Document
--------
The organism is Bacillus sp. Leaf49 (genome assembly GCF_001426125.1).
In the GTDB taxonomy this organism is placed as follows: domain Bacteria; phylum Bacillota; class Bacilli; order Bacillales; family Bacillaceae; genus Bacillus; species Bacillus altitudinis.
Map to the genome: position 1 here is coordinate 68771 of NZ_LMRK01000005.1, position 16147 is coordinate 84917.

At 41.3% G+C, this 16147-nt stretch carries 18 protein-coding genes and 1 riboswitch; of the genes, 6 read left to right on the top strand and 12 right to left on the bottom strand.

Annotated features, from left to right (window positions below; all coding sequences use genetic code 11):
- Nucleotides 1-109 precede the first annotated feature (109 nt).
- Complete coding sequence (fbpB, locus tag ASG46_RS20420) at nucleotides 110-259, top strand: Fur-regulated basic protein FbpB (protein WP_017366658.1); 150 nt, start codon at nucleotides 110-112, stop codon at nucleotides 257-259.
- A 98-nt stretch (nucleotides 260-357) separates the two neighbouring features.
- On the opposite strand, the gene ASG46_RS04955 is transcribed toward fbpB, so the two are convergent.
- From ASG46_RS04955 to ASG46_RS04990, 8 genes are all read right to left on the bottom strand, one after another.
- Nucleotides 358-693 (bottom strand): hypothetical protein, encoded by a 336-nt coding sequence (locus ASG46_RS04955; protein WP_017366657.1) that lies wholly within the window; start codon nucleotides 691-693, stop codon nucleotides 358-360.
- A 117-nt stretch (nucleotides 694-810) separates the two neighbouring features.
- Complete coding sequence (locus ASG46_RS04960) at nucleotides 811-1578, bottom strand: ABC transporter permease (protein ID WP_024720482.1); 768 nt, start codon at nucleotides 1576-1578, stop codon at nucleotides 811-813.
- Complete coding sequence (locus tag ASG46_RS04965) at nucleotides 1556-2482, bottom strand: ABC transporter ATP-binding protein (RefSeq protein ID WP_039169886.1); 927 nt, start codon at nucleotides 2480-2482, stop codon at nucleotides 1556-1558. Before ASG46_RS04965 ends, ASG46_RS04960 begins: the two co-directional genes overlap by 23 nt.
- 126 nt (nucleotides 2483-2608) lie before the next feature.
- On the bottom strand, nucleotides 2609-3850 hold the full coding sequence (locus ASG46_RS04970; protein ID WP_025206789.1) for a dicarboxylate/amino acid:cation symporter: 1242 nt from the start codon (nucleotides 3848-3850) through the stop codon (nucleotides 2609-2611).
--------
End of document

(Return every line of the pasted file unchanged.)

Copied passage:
The organism is Bacillus sp. Leaf49 (genome assembly GCF_001426125.1).
In the GTDB taxonomy this organism is placed as follows: domain Bacteria; phylum Bacillota; class Bacilli; order Bacillales; family Bacillaceae; genus Bacillus; species Bacillus altitudinis.
Map to the genome: position 1 here is coordinate 68771 of NZ_LMRK01000005.1, position 16147 is coordinate 84917.

At 41.3% G+C, this 16147-nt stretch carries 18 protein-coding genes and 1 riboswitch; of the genes, 6 read left to right on the top strand and 12 right to left on the bottom strand.

Annotated features, from left to right (window positions below; all coding sequences use genetic code 11):
- Nucleotides 1-109 precede the first annotated feature (109 nt).
- Complete coding sequence (fbpB, locus tag ASG46_RS20420) at nucleotides 110-259, top strand: Fur-regulated basic protein FbpB (protein WP_017366658.1); 150 nt, start codon at nucleotides 110-112, stop codon at nucleotides 257-259.
- A 98-nt stretch (nucleotides 260-357) separates the two neighbouring features.
- On the opposite strand, the gene ASG46_RS04955 is transcribed toward fbpB, so the two are convergent.
- From ASG46_RS04955 to ASG46_RS04990, 8 genes are all read right to left on the bottom strand, one after another.
- Nucleotides 358-693 (bottom strand): hypothetical protein, encoded by a 336-nt coding sequence (locus ASG46_RS04955; protein WP_017366657.1) that lies wholly within the window; start codon nucleotides 691-693, stop codon nucleotides 358-360.
- A 117-nt stretch (nucleotides 694-810) separates the two neighbouring features.
- Complete coding sequence (locus ASG46_RS04960) at nucleotides 811-1578, bottom strand: ABC transporter permease (protein ID WP_024720482.1); 768 nt, start codon at nucleotides 1576-1578, stop codon at nucleotides 811-813.
- Complete coding sequence (locus tag ASG46_RS04965) at nucleotides 1556-2482, bottom strand: ABC transporter ATP-binding protein (RefSeq protein ID WP_039169886.1); 927 nt, start codon at nucleotides 2480-2482, stop codon at nucleotides 1556-1558. Before ASG46_RS04965 ends, ASG46_RS04960 begins: the two co-directional genes overlap by 23 nt.
- 126 nt (nucleotides 2483-2608) lie before the next feature.
- On the bottom strand, nucleotides 2609-3850 hold the full coding sequence (locus ASG46_RS04970; protein ID WP_025206789.1) for a dicarboxylate/amino acid:cation symporter: 1242 nt from the start codon (nucleotides 3848-3850) through the stop codon (nucleotides 2609-2611).